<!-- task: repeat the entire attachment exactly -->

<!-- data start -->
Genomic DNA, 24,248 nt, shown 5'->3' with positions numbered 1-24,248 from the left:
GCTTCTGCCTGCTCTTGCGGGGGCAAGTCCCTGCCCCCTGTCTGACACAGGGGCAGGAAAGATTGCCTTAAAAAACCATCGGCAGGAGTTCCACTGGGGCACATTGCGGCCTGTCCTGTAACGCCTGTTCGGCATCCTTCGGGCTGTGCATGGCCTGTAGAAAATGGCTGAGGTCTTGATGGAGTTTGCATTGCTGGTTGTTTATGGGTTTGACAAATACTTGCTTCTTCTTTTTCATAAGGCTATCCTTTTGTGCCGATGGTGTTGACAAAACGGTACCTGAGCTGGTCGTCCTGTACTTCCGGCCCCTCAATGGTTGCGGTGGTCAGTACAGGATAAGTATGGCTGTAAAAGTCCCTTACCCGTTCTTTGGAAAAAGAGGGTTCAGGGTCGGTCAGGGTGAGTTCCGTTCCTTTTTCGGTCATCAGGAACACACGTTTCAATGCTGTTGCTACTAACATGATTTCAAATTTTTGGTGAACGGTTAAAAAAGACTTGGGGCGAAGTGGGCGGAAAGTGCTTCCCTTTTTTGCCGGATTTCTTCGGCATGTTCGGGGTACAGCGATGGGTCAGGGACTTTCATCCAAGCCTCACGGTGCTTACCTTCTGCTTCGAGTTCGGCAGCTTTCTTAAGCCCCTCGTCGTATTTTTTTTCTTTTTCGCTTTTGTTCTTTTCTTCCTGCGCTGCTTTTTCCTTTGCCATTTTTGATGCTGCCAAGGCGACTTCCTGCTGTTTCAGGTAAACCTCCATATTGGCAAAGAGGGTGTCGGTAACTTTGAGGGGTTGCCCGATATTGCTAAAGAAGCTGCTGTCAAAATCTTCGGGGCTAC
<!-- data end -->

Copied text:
Genomic DNA, 24,248 nt, shown 5'->3' with positions numbered 1-24,248 from the left:
GCTTCTGCCTGCTCTTGCGGGGGCAAGTCCCTGCCCCCTGTCTGACACAGGGGCAGGAAAGATTGCCTTAAAAAACCATCGGCAGGAGTTCCACTGGGGCACATTGCGGCCTGTCCTGTAACGCCTGTTCGGCATCCTTCGGGCTGTGCATGGCCTGTAGAAAATGGCTGAGGTCTTGATGGAGTTTGCATTGCTGGTTGTTTATGGGTTTGACAAATACTTGCTTCTTCTTTTTCATAAGGCTATCCTTTTGTGCCGATGGTGTTGACAAAACGGTACCTGAGCTGGTCGTCCTGTACTTCCGGCCCCTCAATGGTTGCGGTGGTCAGTACAGGATAAGTATGGCTGTAAAAGTCCCTTACCCGTTCTTTGGAAAAAGAGGGTTCAGGGTCGGTCAGGGTGAGTTCCGTTCCTTTTTCGGTCATCAGGAACACACGTTTCAATGCTGTTGCTACTAACATGATTTCAAATTTTTGGTGAACGGTTAAAAAAGACTTGGGGCGAAGTGGGCGGAAAGTGCTTCCCTTTTTTGCCGGATTTCTTCGGCATGTTCGGGGTACAGCGATGGGTCAGGGACTTTCATCCAAGCCTCACGGTGCTTACCTTCTGCTTCGAGTTCGGCAGCTTTCTTAAGCCCCTCGTCGTATTTTTTTTCTTTTTCGCTTTTGTTCTTTTCTTCCTGCGCTGCTTTTTCCTTTGCCATTTTTGATGCTGCCAAGGCGACTTCCTGCTGTTTCAGGTAAACCTCCATATTGGCAAAGAGGGTGTCGGTAACTTTGAGGGGTTGCCCGATATTGCTAAAGAAGCTGCTGTCAAAATCTTCGGGGCTAC